Kamal Boullata is a treasured Palestinian painter, writer and art historian. In his great work he emphasizes the division in Palestinian identity and living in exile through applying geometric forms as well as integrating of Arabic words and calligraph. His colourful and modern silkscreens reveal a dedication to exploring calligraphy and abstraction. As an historian, the subjects of the history of Palestinian art and Arab culture have dominated his writing.

Born in Jerusalem in 1942, Boullata grew up in the Christian Quarter of the Old City, which fell under Jordanian rule after the Israeli occupation of West Jerusalem in 1948. In the absence of an art school in Jerusalem, Boullata developed his artistic talent by himself. During the summer holidays his parents would send him to the workshop of Khalil al-Halabi, well known for his painting of icons, in the quarter where they lived. There, he learned the art of icon painting. Inspired by Jerusalem, Boullata began sketching as a young boy, sitting for hours on end in front of the Dome of the Rock, captivated in drawing its innumerable and profound geometric patterns and calligraphic engravings. Those patterns he saw as a child still echo endlessly throughout his adult work.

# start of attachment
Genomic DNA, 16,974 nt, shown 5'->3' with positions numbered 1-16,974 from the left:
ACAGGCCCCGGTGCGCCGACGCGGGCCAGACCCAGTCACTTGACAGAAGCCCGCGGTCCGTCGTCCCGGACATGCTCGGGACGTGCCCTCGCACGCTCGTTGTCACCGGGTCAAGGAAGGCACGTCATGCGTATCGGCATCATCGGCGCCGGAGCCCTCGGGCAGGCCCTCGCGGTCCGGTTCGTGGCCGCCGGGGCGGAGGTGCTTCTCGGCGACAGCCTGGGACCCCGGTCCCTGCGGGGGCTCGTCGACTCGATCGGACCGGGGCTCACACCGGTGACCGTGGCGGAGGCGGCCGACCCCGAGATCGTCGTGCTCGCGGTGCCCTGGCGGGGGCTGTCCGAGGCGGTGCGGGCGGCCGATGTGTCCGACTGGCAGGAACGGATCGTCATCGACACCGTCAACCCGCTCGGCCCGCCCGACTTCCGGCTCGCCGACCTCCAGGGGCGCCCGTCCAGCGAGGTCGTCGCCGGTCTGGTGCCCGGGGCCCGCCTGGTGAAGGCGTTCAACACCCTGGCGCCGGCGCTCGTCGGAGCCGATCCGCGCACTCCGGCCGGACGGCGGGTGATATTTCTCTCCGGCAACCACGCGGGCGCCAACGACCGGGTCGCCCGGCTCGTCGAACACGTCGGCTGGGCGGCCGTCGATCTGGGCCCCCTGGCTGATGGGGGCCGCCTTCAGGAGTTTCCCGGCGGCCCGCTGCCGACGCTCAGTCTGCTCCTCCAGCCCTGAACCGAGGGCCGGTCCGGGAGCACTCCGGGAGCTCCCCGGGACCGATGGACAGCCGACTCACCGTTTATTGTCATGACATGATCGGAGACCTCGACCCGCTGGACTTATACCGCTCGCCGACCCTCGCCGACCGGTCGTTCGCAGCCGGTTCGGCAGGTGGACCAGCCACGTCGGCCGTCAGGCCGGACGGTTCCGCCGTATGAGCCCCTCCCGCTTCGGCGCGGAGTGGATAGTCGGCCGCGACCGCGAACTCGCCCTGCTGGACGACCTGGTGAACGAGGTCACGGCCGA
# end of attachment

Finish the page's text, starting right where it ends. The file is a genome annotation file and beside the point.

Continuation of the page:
I belong in Jerusalem but the majority of my life I’ve spent away. It’s not a place I would be looking for to return to but in the meantime, I have found my home in my work and my Paintings

Early in his career, Boullata developed a distinct pictorial idiom that embedded Arabic words and letters in angular Kufic script into colourful geometric designs. Boullata uses primarily acrylic paint to express his work. Often working in the medium of silkscreen, Boullata’s formal language also raises up the patterning of traditional Palestinian embroidery and the geometric abstraction of western modernism.

A worldly figure, he has studied in Rome and Washington D.C., exhibited in Dubai and London, and received awards in Morocco and New York.


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